War-Driving Setup (old suburban, long gone)

Since August 2001 I've had a mobile computer setup in the Suburban so that among other things I could connect to my house when nearby, upload or download MP3s, images and various files. The computer, a Sony Vaio SR-33, runs various software for monitoring WiFi activity and railroad digital communications, controlling a webcam, supporting positioning services and mapping, running amateur radio software to control various transceivers, and communicating with a security system for the truck.

The WiFi setup portion is described in the following diagram. This setup was finally completed in January 2002 and has been running pretty constantly since then.

I use the terrific freeware tool NetworkStumbler (Marius Milner, author) which appears to coexist well with the other software programs running on the computer. An Orinoco Gold WiFi PC Card (excellent sensitivity, external antenna connection built-in) is connected via a Hyperlink Technologies CA-WL2CABLE4A 19" pigtail cable.

Normally, all my antennas are permanently mounted, but the WiFi antenna I use is a fiberglass-bodied, 16" high 8dBi stick (an older version of the Hyperlink Technologies HyperGain HG2409) and parking structures, low branches, and other external things would snap the antenna right off if the mount were permanent. With the Diamond Antenna DPK-4NM-N magnetic mount, a blow to the antenna from a tree branch or the low beams of a parking structure just knocks the mag mount over, and the antenna is saved for more war-driving. The Diamond mag mount has an N-female connector on the mount itself, and 4.5m of relatively low-loss coax (something similar to RG8X) and an N-male on the end of the cable. The cable-end N-connector connects directly to the Hyperlink pigtail. The mag mount install forces the coax to run through the door gasket on the left-side passenger door, which is not ideal, but I've lived with worse things over the life of the truck so far.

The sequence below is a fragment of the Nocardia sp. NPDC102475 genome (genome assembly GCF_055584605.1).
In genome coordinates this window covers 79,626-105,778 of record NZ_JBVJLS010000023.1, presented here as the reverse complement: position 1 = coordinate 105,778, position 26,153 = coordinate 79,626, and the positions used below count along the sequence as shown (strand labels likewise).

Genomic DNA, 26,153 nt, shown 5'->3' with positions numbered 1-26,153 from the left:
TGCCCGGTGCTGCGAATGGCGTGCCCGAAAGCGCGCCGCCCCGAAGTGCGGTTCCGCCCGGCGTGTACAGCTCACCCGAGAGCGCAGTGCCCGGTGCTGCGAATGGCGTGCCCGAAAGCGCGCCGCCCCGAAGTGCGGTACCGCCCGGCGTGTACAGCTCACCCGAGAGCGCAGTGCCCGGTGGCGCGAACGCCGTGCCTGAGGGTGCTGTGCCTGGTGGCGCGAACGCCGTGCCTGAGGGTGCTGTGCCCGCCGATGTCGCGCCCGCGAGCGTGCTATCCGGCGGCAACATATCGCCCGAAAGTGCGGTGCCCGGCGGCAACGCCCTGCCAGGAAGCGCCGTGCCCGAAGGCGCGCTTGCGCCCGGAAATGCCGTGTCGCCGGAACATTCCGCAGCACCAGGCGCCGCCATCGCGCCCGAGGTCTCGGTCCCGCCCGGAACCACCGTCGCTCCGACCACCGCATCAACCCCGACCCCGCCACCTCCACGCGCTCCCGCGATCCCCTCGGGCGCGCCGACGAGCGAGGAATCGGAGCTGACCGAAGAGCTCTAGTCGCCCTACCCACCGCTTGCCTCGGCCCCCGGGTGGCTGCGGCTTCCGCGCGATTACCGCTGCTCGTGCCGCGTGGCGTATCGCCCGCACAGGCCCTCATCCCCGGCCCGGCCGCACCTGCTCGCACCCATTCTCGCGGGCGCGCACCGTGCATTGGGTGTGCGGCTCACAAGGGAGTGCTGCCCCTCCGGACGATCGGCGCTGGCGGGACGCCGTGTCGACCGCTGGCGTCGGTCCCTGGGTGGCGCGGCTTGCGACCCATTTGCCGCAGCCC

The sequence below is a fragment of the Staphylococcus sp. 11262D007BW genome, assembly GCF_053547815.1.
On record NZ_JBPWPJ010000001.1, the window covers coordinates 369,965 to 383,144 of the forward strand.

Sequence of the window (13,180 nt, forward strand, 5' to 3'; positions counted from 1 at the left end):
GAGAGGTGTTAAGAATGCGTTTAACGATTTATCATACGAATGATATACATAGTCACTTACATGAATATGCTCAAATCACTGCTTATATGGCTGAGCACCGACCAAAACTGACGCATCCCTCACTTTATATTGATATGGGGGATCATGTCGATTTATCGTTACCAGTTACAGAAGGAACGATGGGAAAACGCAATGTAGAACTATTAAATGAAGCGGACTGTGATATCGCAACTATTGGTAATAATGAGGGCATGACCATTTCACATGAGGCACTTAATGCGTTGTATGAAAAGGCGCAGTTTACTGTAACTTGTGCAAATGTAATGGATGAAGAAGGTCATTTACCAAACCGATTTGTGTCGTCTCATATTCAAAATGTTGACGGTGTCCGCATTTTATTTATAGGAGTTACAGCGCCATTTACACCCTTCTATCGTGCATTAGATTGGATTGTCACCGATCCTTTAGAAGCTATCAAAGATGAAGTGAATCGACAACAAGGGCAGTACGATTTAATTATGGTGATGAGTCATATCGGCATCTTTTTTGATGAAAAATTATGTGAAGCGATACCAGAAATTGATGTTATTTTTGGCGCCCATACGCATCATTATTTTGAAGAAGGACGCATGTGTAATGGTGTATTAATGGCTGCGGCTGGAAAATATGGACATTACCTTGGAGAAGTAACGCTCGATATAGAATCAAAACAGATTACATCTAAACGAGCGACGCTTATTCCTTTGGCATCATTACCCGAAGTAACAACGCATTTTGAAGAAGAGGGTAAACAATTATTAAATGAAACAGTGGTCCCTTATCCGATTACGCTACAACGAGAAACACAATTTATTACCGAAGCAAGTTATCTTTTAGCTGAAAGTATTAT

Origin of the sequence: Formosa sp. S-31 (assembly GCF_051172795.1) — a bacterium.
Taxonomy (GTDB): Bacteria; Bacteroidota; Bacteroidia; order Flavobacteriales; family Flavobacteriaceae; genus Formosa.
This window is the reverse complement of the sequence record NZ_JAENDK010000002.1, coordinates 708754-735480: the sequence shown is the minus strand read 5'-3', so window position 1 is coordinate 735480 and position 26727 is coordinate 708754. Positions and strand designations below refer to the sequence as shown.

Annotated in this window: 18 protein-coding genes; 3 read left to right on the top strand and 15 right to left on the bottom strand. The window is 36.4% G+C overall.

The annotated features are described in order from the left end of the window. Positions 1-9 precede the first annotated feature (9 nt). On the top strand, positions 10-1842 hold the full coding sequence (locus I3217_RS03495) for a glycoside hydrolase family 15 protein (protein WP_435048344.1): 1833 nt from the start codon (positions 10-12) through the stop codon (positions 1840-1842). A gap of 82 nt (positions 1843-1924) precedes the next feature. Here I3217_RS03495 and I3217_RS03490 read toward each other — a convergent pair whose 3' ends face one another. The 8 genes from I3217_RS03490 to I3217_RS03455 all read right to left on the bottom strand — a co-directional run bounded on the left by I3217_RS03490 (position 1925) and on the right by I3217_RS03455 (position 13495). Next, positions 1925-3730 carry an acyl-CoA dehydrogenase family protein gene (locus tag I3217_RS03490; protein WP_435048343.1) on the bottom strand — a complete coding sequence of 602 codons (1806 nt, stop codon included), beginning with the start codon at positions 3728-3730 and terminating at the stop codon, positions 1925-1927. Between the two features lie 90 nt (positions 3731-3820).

Also up on the roof is a permanently mounted bare-board GPS receiver in a weathertight enclosure, and the RS-232 cable from the GPS goes through the roof and down to a junction box, where the GPS serial data is distributed to several devices. One of those devices is an IOGEAR GUC-232A RS-232 to USB converter, which allows the Vaio (which has no RS-232 connections) to utilize the GPS data for various programs.


This picture shows the mobile-mounted Vaio oriented for convenient operation from the driver's position. The mount can be swiveled to allow operation from the passenger's position as well. (Make sure to never operate the computer while driving - always pull over first!) The glowing-yellow display is the TS-741 Kenwood 2m/440/1200MHz amateur radio control head. There are other radios in the truck but they aren't visible from here.

The Diamond Antenna magnetic mount with Hyperlink Technologies 8dBi WiFi antenna is shown over on the left-hand side of the solar panel. The round, grey weathertight box at the bottom center of the image houses the GPS receiver (just a bare board with integrated antenna). The 900MHz antenna in the foreground is for a system that monitors railroad ATCS packet data transmissions.

An Intel WebcamPro webcam is mounted on a neat little vacuum mount at the lower-right corner of the windshield. This webcam takes advantage of any connectivity that the WiFi setup has to deliver mobile images to my subCam webpage. Here's a closeup of the camera and mount.

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Copyright © 2005 Jon Trent Adams
jon (at) jonadams.com